Hence my hesitance to watch the screener of Child of God when he sent it to me a few months back, and my delight in discovering that he did it just about how I would’ve done it. A couple days after receiving the screener DVD, I sent an email to Franco and his production partners: “Oh, what a great movie! Thoroughly enjoyed it.” I lied. I hadn’t watched it; I was positive that the book could not be made into a movie. And not for logistical reasons, such as the lack of a film adaptation for McCarthy’s sprawling epic masterpiece Blood Meridian (which Franco is also adapting into a feature, of which I am equally preemptively dubious).
Instead I gave the screener to my creative director and longtime VICE colleague Annette Lamothe-Ramos. She is my creative counterpart for both the magazine and VICE.com, and the reason for this is because she grew up in New York City and is responsible for helping to define the visual and cultural aesthetic of VICE as much as anyone else at the company. She does not, however, regularly read Cormac McCarthy (I think she mentioned that she had read The Road), nor did she spent her childhood hanging around the sorts of characters—or, perhaps, the offspring of the characters—who inhabit the universe of Child of God. So if she liked it, I figured that said something.
Before sending the lying email to Franco & Co., I asked Annette what she thought of the film. “Well…” she said, trying to get a read of how I would react to her encapsulated review while I stayed poker-faced, “I think the main character is so fucking creepy, and he shits on camera and you see his shitty ass, and he wipes it with a stick within the first five minutes.” I cut her off: “Great! Sounds like what I was hoping for!” And after finally seeing the film in theaters, I am happy to report that it was.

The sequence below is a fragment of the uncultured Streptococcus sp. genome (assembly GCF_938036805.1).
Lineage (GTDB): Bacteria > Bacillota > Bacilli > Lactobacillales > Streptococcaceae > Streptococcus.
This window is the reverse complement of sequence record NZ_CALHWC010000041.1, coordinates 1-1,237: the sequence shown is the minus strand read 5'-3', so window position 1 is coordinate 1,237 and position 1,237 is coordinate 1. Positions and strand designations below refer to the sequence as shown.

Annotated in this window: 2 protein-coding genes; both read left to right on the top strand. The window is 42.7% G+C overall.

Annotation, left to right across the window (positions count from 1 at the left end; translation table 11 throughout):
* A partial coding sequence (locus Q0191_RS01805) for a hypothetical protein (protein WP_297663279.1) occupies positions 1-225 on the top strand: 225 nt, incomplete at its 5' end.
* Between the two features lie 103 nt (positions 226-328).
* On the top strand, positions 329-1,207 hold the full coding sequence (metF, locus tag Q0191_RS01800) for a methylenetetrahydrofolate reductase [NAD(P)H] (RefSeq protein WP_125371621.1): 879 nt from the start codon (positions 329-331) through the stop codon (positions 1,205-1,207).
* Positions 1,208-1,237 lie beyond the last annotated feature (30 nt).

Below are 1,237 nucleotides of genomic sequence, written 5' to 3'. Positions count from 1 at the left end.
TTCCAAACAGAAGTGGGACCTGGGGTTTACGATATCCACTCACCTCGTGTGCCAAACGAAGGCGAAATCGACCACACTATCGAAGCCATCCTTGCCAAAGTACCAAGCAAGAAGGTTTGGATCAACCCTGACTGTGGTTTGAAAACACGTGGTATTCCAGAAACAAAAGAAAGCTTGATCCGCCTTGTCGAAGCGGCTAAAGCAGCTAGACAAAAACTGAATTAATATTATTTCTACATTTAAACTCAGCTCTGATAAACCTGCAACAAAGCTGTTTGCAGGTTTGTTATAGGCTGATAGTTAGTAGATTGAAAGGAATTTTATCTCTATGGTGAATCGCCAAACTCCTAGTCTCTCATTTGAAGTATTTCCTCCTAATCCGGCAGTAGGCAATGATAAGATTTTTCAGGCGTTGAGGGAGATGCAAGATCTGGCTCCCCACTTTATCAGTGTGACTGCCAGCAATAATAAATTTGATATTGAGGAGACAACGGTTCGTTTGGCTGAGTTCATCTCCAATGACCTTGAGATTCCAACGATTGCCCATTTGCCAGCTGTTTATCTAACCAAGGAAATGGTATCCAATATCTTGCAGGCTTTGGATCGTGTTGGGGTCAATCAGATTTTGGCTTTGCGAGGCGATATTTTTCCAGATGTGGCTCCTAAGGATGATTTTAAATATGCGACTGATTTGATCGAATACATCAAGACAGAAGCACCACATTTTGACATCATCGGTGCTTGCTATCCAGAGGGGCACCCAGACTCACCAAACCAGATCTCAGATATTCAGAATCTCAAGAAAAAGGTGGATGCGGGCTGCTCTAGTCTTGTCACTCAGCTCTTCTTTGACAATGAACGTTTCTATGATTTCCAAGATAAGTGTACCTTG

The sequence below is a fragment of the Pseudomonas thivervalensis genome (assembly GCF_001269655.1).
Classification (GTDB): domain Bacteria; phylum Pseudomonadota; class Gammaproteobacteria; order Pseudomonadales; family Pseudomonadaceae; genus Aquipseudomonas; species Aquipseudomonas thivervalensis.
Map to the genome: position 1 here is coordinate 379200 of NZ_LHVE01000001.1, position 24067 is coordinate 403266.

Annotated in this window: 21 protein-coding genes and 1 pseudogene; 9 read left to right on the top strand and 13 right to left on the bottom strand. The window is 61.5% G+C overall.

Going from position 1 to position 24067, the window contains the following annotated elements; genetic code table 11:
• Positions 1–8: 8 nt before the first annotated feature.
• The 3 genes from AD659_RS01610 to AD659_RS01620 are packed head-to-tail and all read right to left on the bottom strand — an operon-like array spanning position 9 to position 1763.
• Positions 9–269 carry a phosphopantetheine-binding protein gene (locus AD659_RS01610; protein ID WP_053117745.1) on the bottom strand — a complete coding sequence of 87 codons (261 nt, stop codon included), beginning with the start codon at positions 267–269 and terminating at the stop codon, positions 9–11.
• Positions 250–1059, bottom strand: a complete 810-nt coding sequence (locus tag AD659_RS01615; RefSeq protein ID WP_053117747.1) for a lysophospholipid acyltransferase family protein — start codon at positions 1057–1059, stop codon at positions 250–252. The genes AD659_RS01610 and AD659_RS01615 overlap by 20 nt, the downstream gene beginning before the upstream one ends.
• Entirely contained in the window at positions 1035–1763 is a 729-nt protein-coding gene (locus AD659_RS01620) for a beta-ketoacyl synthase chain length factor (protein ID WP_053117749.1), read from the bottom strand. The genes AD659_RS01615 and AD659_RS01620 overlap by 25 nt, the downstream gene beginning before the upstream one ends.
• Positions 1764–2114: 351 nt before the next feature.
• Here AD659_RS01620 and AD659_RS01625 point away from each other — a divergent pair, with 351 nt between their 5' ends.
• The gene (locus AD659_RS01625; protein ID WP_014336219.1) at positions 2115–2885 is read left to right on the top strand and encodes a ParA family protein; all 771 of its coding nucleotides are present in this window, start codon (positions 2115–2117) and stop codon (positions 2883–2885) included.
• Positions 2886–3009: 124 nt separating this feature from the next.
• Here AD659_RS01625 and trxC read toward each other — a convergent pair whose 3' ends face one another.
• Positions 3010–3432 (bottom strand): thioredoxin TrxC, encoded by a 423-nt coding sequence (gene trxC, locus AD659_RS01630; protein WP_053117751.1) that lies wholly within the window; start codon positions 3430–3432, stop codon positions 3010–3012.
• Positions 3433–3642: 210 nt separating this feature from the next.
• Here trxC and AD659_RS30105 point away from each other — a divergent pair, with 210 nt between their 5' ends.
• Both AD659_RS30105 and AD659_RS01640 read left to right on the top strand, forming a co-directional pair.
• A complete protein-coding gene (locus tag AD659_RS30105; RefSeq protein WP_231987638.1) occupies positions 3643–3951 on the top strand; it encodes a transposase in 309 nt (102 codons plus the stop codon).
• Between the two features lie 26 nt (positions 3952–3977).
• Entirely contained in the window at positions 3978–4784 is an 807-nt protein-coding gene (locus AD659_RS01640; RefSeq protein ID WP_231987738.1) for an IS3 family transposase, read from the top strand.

I’m dubious of anyone who claims to have a “favorite” book or movie or piece of artwork, but if Lester Ballard were to hold his rifle to my head and force me to make a list, Child of God would be way up on the list of books I would want to have with me on a desert island. Those who have read it will think that my selection is either supremely disturbing or spot-on. But I would choose this book because in my opinion there is no other work, literary or otherwise, that so thoroughly explores the extreme isolation of the Deep South, which can literally and figuratively chill to the bone. I have been there many times, rooting around those deep woods and those of nearby Mississippi and Arkansas. And believe me when I say that darkness still abides there, way out yonder among the pines and beetles and fox dens. In fact, in this modern world, it may be darker than ever.
As I can attest after recently filming a follow-up to my documentary on the Ku Klux Klan and Crips' aborted showdown in Memphis, which examines how the KKK and other hate groups in the region are actively recruiting veterans returning from Afghanistan and Iraq, isolation breeds anger—and self-imposed isolation breeds the type of anger that can only be tempered by killing, maiming, and destruction. This is what Child of God is about; it’s the primary continuum of the entire tradition of Southern Gothic. It is here to remind us that if, as it has so many times in the past, greater America refuses to listen to the heartbeat of its most rural, impoverished, and depressed regions, evil will prevail.